The Sri Lankan rupee ended weaker on Wednesday on importer dollar demand, dealers said, a day after the International Monetary Fund urged the country’s central bank to rebuild foreign reserves while maintaining exchange rate flexibility.
Following its second review of a $1.5 billion three-year loan programme, the IMF said it had discussed with Sri Lankan authorities the need to push forward with reforms due to an uncertain external environment.
Rupee forwards were active, with two-week forwards ending at 152.35/50 per dollar, compared with Tuesday’s close of 151.85/95.
“Today importers desperately bought dollars. The IMF statement on allowing a flexible exchange rate may be the reason for today’s depreciation as we did not see the central bank guiding the market,” said a currency dealer, asking not to be named.
“Anyway, the rupee is under pressure to depreciate and we expect there will be around 6-8 percent depreciation during this year. The possibility of the central bank raising interest rates to prevent bond exit is also speculated.”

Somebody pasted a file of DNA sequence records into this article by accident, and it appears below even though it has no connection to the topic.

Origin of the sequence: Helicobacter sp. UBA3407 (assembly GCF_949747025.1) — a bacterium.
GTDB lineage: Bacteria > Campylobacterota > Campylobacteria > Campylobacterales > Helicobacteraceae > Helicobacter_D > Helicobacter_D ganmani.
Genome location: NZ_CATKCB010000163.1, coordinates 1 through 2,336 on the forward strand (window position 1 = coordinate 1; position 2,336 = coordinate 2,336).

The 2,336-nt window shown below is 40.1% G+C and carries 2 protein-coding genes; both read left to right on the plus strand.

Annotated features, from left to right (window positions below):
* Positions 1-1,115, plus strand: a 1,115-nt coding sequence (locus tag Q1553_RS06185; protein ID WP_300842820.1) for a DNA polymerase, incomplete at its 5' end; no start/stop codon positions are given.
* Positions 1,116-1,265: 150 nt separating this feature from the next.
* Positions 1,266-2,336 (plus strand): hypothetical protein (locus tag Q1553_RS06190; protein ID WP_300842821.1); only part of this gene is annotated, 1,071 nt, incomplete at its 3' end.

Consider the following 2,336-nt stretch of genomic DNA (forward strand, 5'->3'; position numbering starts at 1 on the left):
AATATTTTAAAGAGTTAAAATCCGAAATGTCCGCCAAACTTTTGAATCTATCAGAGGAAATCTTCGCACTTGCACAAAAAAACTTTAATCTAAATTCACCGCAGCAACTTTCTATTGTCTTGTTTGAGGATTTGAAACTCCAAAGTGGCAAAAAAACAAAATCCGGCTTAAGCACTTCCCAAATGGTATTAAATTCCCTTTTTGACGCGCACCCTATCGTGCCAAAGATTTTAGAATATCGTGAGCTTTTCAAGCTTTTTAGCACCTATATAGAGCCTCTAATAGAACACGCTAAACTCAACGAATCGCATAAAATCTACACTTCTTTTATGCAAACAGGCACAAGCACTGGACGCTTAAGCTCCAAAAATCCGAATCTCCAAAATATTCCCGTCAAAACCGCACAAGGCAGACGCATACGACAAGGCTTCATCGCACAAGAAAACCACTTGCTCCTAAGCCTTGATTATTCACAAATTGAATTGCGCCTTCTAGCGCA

Another dealer said inflow from an up to $1.5 billion sovereign bond issue sooner than later could help ease some pressure on the currency.
Sources who know about the bond deal said top central bank officials have already left for the United States for a road show for the sovereign bond issue announced last month.
Dealers said the rupee would be under pressure due to dollar demand from importers ahead of the traditional Sinhala-Tamil New Year in mid-April, and as foreign investors continue to sell government securities.
S&P Global Ratings said in a statement on Tuesday that it considers exchange rate stability will remain a major priority for Sri Lanka’s policymakers and its central bank, limiting monetary flexibility.
The central bank is struggling to maintain a flexible exchange rate in the face of heavy foreign outflows from government securities. The rupee has depreciated 1.2 percent so far this year, having lost 3.9 percent of its value against the dollar last year.
Foreign investors bought a net 701 million rupees ($4.64 million) worth of government securities in the week ended March 1, recording the first weekly net inflow for the year. They have sold a net 63.76 billion rupees of such instruments so far this year.
Sri Lanka could face balance-of-payments pressure due to foreign outflows from government securities, a government document showed last month, even as the island nation was in the process of raising up to $2.5 billion from foreign borrowing. ($1 = 151.2000 Sri Lankan rupees)